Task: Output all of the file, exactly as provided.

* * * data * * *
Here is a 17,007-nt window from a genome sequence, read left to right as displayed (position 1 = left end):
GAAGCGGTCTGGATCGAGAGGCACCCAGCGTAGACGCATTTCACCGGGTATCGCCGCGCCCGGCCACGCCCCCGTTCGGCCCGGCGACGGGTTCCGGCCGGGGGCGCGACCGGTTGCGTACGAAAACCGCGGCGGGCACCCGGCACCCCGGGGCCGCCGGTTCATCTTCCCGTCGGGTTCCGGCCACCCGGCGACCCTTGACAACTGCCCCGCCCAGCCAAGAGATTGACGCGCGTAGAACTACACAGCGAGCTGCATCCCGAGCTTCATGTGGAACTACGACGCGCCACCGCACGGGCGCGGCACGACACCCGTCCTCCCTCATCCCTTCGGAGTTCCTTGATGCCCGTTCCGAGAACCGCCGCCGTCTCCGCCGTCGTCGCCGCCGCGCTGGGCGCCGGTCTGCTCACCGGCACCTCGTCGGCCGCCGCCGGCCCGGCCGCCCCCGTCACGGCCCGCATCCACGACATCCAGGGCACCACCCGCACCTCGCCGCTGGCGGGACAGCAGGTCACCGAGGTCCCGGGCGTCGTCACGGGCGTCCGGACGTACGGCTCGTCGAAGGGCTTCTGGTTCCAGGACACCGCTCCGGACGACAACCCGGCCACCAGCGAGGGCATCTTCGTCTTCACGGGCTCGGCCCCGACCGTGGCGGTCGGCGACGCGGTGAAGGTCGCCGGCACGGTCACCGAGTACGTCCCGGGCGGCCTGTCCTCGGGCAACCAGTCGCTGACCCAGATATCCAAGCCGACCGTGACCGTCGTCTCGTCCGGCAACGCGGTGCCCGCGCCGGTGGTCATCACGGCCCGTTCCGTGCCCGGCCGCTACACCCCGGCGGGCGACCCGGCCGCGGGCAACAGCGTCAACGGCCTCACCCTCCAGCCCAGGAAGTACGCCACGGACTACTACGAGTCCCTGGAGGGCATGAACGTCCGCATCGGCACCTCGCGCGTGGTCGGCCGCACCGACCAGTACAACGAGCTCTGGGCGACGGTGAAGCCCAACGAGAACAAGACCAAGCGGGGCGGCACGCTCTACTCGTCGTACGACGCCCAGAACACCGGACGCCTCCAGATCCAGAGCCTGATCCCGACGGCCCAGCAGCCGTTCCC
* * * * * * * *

Here is a 17,007-nt window from a genome sequence, read left to right as displayed (position 1 = left end):
GAAGCGGTCTGGATCGAGAGGCACCCAGCGTAGACGCATTTCACCGGGTATCGCCGCGCCCGGCCACGCCCCCGTTCGGCCCGGCGACGGGTTCCGGCCGGGGGCGCGACCGGTTGCGTACGAAAACCGCGGCGGGCACCCGGCACCCCGGGGCCGCCGGTTCATCTTCCCGTCGGGTTCCGGCCACCCGGCGACCCTTGACAACTGCCCCGCCCAGCCAAGAGATTGACGCGCGTAGAACTACACAGCGAGCTGCATCCCGAGCTTCATGTGGAACTACGACGCGCCACCGCACGGGCGCGGCACGACACCCGTCCTCCCTCATCCCTTCGGAGTTCCTTGATGCCCGTTCCGAGAACCGCCGCCGTCTCCGCCGTCGTCGCCGCCGCGCTGGGCGCCGGTCTGCTCACCGGCACCTCGTCGGCCGCCGCCGGCCCGGCCGCCCCCGTCACGGCCCGCATCCACGACATCCAGGGCACCACCCGCACCTCGCCGCTGGCGGGACAGCAGGTCACCGAGGTCCCGGGCGTCGTCACGGGCGTCCGGACGTACGGCTCGTCGAAGGGCTTCTGGTTCCAGGACACCGCTCCGGACGACAACCCGGCCACCAGCGAGGGCATCTTCGTCTTCACGGGCTCGGCCCCGACCGTGGCGGTCGGCGACGCGGTGAAGGTCGCCGGCACGGTCACCGAGTACGTCCCGGGCGGCCTGTCCTCGGGCAACCAGTCGCTGACCCAGATATCCAAGCCGACCGTGACCGTCGTCTCGTCCGGCAACGCGGTGCCCGCGCCGGTGGTCATCACGGCCCGTTCCGTGCCCGGCCGCTACACCCCGGCGGGCGACCCGGCCGCGGGCAACAGCGTCAACGGCCTCACCCTCCAGCCCAGGAAGTACGCCACGGACTACTACGAGTCCCTGGAGGGCATGAACGTCCGCATCGGCACCTCGCGCGTGGTCGGCCGCACCGACCAGTACAACGAGCTCTGGGCGACGGTGAAGCCCAACGAGAACAAGACCAAGCGGGGCGGCACGCTCTACTCGTCGTACGACGCCCAGAACACCGGACGCCTCCAGATCCAGAGCCTGATCCCGACGGCCCAGCAGCCGTTCCC